Patients with acute pancreatitis (AP) often require ICU admission, especially when signs of multiorgan failure are present, a condition that defines AP as severe. This disease is characterized by a massive pancreatic release of pro-inflammatory cytokines that causes a systemic inflammatory response syndrome and a profound intravascular fluid loss. This leads to a mixed hypovolemic and distributive shock and ultimately to multiorgan failure. Aggressive fluid resuscitation is traditionally considered the mainstay treatment of AP. In fact, all available guidelines underline the importance of fluid therapy, particularly in the first 24–48 h after disease onset. However, there is currently no consensus neither about the type, nor about the optimal fluid rate, total volume, or goal of fluid administration. In general, a starting fluid rate of 5–10 ml/kg/h of Ringer’s lactate solution for the first 24 h has been recommended. Fluid administration should be aggressive in the first hours, and continued only for the appropriate time frame, being usually discontinued, or significantly reduced after the first 24–48 h after admission. Close clinical and hemodynamic monitoring along with the definition of clear resuscitation goals are fundamental. Generally accepted targets are urinary output, reversal of tachycardia and hypotension, and improvement of laboratory markers. However, the usefulness of different endpoints to guide fluid therapy is highly debated. The importance of close monitoring of fluid infusion and balance is acknowledged by most available guidelines to avoid the deleterious effect of fluid overload. Fluid therapy should be carefully tailored in patients with severe AP, as for other conditions frequently managed in the ICU requiring large fluid amounts, such as septic shock and burn injury. A combination of both noninvasive clinical and invasive hemodynamic parameters, and laboratory markers should guide clinicians in the early phase of severe AP to meet organ perfusion requirements with the proper administration of fluids while avoiding fluid overload. In this narrative review the most recent evidence about fluid therapy in severe AP is discussed and an operative algorithm for fluid administration based on an individualized approach is proposed.

Crosignani, A., Spina, S., Marrazzo, F., Cimbanassi, S., Malbrain, M., Van Regenemortel, N., et al. (2022). Intravenous fluid therapy in patients with severe acute pancreatitis admitted to the intensive care unit: a narrative review. ANNALS OF INTENSIVE CARE, 12(1) [10.1186/s13613-022-01072-y].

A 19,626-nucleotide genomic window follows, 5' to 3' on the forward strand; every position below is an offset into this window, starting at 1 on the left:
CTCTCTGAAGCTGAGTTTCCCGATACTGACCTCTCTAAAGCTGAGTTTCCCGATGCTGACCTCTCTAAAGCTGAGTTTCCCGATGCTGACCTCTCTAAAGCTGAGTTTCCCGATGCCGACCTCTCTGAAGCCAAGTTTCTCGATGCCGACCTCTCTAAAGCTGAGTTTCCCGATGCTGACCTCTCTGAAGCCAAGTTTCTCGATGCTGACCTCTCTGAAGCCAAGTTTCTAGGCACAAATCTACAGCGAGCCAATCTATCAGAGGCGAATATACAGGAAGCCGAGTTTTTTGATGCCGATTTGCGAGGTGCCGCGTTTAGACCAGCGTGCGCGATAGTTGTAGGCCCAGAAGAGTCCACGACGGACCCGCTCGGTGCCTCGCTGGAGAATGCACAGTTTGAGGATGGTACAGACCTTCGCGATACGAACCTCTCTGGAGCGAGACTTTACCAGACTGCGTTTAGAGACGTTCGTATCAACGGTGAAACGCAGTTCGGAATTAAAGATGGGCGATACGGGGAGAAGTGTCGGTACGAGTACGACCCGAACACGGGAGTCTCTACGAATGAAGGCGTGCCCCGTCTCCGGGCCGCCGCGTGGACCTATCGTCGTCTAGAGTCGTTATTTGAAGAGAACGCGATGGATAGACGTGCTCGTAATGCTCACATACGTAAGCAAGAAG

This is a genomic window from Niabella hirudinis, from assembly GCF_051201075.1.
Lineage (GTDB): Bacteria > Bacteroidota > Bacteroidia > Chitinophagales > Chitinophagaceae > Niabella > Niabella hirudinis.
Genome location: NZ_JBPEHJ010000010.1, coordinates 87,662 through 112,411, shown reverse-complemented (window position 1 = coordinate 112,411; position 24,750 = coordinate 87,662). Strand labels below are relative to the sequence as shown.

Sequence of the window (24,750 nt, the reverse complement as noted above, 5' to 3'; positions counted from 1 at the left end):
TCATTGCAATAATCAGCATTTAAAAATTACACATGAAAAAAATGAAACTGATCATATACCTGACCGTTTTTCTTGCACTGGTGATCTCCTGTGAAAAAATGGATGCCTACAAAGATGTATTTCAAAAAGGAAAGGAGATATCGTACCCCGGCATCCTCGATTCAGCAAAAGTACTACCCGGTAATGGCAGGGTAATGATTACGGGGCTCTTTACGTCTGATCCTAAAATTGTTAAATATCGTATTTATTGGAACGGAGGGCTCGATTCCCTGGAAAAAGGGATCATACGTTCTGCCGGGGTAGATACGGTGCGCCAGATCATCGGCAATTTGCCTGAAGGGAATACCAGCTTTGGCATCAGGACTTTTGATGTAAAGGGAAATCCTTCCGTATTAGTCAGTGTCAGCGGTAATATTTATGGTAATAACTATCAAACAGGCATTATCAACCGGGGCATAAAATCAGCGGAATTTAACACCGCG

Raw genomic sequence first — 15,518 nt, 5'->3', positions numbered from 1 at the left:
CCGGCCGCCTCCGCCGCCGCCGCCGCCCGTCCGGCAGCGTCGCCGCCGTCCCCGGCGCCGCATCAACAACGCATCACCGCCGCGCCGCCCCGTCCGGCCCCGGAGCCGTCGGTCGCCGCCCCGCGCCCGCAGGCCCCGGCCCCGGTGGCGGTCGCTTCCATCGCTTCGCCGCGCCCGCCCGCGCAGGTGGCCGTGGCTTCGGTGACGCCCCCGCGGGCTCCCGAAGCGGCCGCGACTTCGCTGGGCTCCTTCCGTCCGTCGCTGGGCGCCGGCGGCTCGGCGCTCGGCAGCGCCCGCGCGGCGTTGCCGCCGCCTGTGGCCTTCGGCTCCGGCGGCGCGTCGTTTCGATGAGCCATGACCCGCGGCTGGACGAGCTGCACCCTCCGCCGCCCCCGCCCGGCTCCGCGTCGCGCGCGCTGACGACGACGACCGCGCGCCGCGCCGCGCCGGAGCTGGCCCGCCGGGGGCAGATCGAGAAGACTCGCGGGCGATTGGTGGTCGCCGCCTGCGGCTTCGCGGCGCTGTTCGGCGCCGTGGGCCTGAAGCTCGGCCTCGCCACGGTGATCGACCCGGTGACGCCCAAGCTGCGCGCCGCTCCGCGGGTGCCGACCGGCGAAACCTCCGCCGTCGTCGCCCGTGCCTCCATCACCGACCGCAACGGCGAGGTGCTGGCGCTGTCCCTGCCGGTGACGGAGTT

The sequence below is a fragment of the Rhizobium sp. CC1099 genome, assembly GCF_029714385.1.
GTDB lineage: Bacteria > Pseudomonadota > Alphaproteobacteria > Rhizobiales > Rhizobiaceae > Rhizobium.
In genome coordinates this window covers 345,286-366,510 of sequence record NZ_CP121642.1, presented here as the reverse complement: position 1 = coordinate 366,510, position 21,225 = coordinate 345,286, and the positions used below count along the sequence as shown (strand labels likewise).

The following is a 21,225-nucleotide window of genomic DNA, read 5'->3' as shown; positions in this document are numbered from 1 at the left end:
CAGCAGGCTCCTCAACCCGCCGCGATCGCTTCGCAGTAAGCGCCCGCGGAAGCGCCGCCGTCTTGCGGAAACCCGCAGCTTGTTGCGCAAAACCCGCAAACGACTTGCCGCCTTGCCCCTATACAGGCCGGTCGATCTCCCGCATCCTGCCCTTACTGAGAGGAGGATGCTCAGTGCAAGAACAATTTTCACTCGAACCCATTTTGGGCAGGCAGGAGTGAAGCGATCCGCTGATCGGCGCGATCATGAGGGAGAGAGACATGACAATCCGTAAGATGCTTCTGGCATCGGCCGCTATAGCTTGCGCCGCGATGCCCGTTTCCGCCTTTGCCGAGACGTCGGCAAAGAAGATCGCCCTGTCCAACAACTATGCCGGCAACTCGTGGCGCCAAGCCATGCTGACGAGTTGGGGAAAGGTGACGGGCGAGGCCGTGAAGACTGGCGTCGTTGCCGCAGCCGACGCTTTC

Intravenous fluid therapy in patients with severe acute pancreatitis admitted to the intensive care unit: a narrative review

Crosignani, Andrea
Co-primo
;
Spina, Stefano
Co-primo
;
Fumagalli, Roberto
Penultimo
;
Langer, Thomas
Ultimo
2022

Abstract

Patients with acute pancreatitis (AP) often require ICU admission, especially when signs of multiorgan failure are present, a condition that defines AP as severe. This disease is characterized by a massive pancreatic release of pro-inflammatory cytokines that causes a systemic inflammatory response syndrome and a profound intravascular fluid loss. This leads to a mixed hypovolemic and distributive shock and ultimately to multiorgan failure. Aggressive fluid resuscitation is traditionally considered the mainstay treatment of AP. In fact, all available guidelines underline the importance of fluid therapy, particularly in the first 24–48 h after disease onset. However, there is currently no consensus neither about the type, nor about the optimal fluid rate, total volume, or goal of fluid administration. In general, a starting fluid rate of 5–10 ml/kg/h of Ringer’s lactate solution for the first 24 h has been recommended. Fluid administration should be aggressive in the first hours, and continued only for the appropriate time frame, being usually discontinued, or significantly reduced after the first 24–48 h after admission. Close clinical and hemodynamic monitoring along with the definition of clear resuscitation goals are fundamental. Generally accepted targets are urinary output, reversal of tachycardia and hypotension, and improvement of laboratory markers. However, the usefulness of different endpoints to guide fluid therapy is highly debated. The importance of close monitoring of fluid infusion and balance is acknowledged by most available guidelines to avoid the deleterious effect of fluid overload. Fluid therapy should be carefully tailored in patients with severe AP, as for other conditions frequently managed in the ICU requiring large fluid amounts, such as septic shock and burn injury. A combination of both noninvasive clinical and invasive hemodynamic parameters, and laboratory markers should guide clinicians in the early phase of severe AP to meet organ perfusion requirements with the proper administration of fluids while avoiding fluid overload. In this narrative review the most recent evidence about fluid therapy in severe AP is discussed and an operative algorithm for fluid administration based on an individualized approach is proposed.
Articolo in rivista - Review Essay
Acute pancreatitis; Critical illness; Crystalloid solutions; Fluid therapy; Ringer’s lactate;
English
17-ott-2022
2022
12
1
98
open
Crosignani, A., Spina, S., Marrazzo, F., Cimbanassi, S., Malbrain, M., Van Regenemortel, N., et al. (2022). Intravenous fluid therapy in patients with severe acute pancreatitis admitted to the intensive care unit: a narrative review. ANNALS OF INTENSIVE CARE, 12(1) [10.1186/s13613-022-01072-y].
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Utilizza questo identificativo per citare o creare un link a questo documento: https://hdl.handle.net/10281/394311
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